A lipidomic analysis approach to evaluate the response to cholesterol-lowering food intake

E. Szymanska, F.A. van Dorsten, J. Troost, I. Paliukhovich, E.J.J. van Velzen, M.M.W.B. Hendriks, E.A. Trautwein, J.P.M. van Duynhoven, R.J. Vreeken, A.K. Smilde

Research output: Contribution to journalArticleAcademicpeer-review

28 Citations (Scopus)

Abstract

Plant sterols (PS) are well known to reduce serum levels of total cholesterol and LDL-cholesterol. Lipidomics potentially provides detailed information on a wide range of individual serum lipid metabolites, which may further add to our understanding of the biological effects of PS. In this study, lipidomics analysis was applied to serum samples from a placebo-controlled, parallel human intervention study (n = 97) of 4-week consumption of two PS-enriched, yoghurt drinks differing in fat content (based on 0.1% vs. 1.5% dairy fat). A comprehensive data analysis strategy was developed and implemented to assess and compare effects of two different PS-treatments and placebo treatment. The combination of univariate and multivariate data analysis approaches allowed to show significant effects of PS intake on the serum lipidome, and helped to distinguish them from fat content and non-specific effects. The PS-enriched 0.1% dairy fat yoghurt drink had a stronger impact on the lipidome than the 1.5% dairy fat yoghurt drink, despite similar LDL-cholesterol lowering effects. The PS-enriched 0.1% dairy fat yoghurt drink reduced levels of several sphingomyelins which correlated well with the reduction in LDL-cholesterol and can be explained by co-localization of sphingomyelins and cholesterol on the surface of LDL lipoprotein. Statistically significant reductions in serum levels of two lysophosphatidylcholines (LPC(16:1), LPC(20:1)) and cholesteryl arachidonate may suggest reduced inflammation and atherogenic potential. ELECTRONIC SUPPLEMENTARY MATERIAL: The online version of this article (doi:10.1007/s11306-011-0384-2) contains supplementary material, which is available to authorized users.
Original languageEnglish
Pages (from-to)894-906
JournalMetabolomics
Volume8
Issue number5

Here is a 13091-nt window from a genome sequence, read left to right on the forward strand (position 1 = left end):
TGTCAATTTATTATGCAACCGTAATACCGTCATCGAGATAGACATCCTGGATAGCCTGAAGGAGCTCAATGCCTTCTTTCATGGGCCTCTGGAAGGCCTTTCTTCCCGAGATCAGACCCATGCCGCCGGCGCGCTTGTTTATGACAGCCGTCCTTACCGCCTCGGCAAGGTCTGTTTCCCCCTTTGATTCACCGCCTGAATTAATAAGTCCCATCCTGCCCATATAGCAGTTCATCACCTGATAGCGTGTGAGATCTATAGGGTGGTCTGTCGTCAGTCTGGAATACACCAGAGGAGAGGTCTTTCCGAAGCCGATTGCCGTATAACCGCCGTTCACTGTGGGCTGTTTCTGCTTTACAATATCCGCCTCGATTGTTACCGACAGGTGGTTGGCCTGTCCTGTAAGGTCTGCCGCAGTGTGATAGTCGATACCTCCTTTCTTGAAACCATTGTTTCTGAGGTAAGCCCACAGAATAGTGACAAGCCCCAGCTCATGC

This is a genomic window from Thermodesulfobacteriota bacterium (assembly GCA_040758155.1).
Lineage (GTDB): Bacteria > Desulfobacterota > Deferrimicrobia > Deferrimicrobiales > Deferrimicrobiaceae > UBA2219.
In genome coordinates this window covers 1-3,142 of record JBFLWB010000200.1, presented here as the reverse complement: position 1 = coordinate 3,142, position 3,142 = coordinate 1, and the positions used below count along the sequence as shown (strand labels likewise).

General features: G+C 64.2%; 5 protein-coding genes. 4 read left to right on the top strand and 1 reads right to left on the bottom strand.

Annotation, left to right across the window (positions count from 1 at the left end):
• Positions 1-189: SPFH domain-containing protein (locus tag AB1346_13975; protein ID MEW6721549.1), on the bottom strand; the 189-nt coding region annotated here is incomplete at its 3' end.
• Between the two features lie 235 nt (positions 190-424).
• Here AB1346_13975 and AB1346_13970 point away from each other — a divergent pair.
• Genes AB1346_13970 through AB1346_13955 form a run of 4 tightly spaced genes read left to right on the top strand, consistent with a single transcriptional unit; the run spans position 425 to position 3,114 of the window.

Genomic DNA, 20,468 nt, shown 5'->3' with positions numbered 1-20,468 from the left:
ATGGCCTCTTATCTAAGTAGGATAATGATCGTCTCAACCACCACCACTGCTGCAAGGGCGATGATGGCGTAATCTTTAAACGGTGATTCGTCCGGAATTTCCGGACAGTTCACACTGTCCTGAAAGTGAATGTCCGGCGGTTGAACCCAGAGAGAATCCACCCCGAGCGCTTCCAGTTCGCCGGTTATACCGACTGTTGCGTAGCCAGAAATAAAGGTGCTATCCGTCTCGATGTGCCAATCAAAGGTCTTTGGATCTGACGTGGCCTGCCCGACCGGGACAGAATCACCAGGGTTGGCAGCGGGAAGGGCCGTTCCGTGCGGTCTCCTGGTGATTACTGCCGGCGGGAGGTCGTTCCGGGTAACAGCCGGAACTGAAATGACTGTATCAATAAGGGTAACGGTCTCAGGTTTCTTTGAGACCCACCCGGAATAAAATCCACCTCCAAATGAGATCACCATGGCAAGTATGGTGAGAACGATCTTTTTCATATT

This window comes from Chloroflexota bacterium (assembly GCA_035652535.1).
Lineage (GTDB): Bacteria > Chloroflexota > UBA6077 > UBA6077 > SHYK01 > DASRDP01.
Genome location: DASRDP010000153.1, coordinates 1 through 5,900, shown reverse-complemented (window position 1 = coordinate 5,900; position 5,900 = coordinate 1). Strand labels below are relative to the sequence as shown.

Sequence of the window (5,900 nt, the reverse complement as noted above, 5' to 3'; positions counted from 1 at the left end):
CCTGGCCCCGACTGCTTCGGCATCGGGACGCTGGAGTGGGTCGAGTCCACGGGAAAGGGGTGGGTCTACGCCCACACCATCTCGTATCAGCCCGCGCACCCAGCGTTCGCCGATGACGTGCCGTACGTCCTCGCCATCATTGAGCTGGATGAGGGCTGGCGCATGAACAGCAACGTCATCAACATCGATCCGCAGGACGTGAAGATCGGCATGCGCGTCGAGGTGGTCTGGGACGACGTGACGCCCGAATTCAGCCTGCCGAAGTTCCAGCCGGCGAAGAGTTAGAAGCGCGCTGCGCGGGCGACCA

DOIs
Publication statusPublished - 2012

Fingerprint

Phytosterols
Eating
Cholesterol
Yogurt
Dairies
Fats
LDL Cholesterol
Serum
Sphingomyelins
Placebos
Lysophosphatidylcholines
Metabolites
LDL Lipoproteins
Multivariate Analysis
Inflammation
Lipids
Therapeutics

Keywords

  • coronary-artery-disease
  • plant sterols
  • mass-spectrometry
  • risk-factor
  • plasma
  • sphingomyelin
  • profiles
  • intervention
  • inflammation
  • metabolism

Cite this

Szymanska, E., van Dorsten, F. A., Troost, J., Paliukhovich, I., van Velzen, E. J. J., Hendriks, M. M. W. B., ... Smilde, A. K. (2012). A lipidomic analysis approach to evaluate the response to cholesterol-lowering food intake. Metabolomics, 8(5), 894-906. https://doi.org/10.1007/s11306-011-0384-2
Szymanska, E. ; van Dorsten, F.A. ; Troost, J. ; Paliukhovich, I. ; van Velzen, E.J.J. ; Hendriks, M.M.W.B. ; Trautwein, E.A. ; van Duynhoven, J.P.M. ; Vreeken, R.J. ; Smilde, A.K. / A lipidomic analysis approach to evaluate the response to cholesterol-lowering food intake. In: Metabolomics. 2012 ; Vol. 8, No. 5. pp. 894-906.
@article{af65fe5ebee743fea639d91433094a55,
title = "A lipidomic analysis approach to evaluate the response to cholesterol-lowering food intake",
abstract = "Plant sterols (PS) are well known to reduce serum levels of total cholesterol and LDL-cholesterol. Lipidomics potentially provides detailed information on a wide range of individual serum lipid metabolites, which may further add to our understanding of the biological effects of PS. In this study, lipidomics analysis was applied to serum samples from a placebo-controlled, parallel human intervention study (n = 97) of 4-week consumption of two PS-enriched, yoghurt drinks differing in fat content (based on 0.1{\%} vs. 1.5{\%} dairy fat). A comprehensive data analysis strategy was developed and implemented to assess and compare effects of two different PS-treatments and placebo treatment. The combination of univariate and multivariate data analysis approaches allowed to show significant effects of PS intake on the serum lipidome, and helped to distinguish them from fat content and non-specific effects. The PS-enriched 0.1{\%} dairy fat yoghurt drink had a stronger impact on the lipidome than the 1.5{\%} dairy fat yoghurt drink, despite similar LDL-cholesterol lowering effects. The PS-enriched 0.1{\%} dairy fat yoghurt drink reduced levels of several sphingomyelins which correlated well with the reduction in LDL-cholesterol and can be explained by co-localization of sphingomyelins and cholesterol on the surface of LDL lipoprotein. Statistically significant reductions in serum levels of two lysophosphatidylcholines (LPC(16:1), LPC(20:1)) and cholesteryl arachidonate may suggest reduced inflammation and atherogenic potential. ELECTRONIC SUPPLEMENTARY MATERIAL: The online version of this article (doi:10.1007/s11306-011-0384-2) contains supplementary material, which is available to authorized users.",
keywords = "coronary-artery-disease, plant sterols, mass-spectrometry, risk-factor, plasma, sphingomyelin, profiles, intervention, inflammation, metabolism",
author = "E. Szymanska and {van Dorsten}, F.A. and J. Troost and I. Paliukhovich and {van Velzen}, E.J.J. and M.M.W.B. Hendriks and E.A. Trautwein and {van Duynhoven}, J.P.M. and R.J. Vreeken and A.K. Smilde",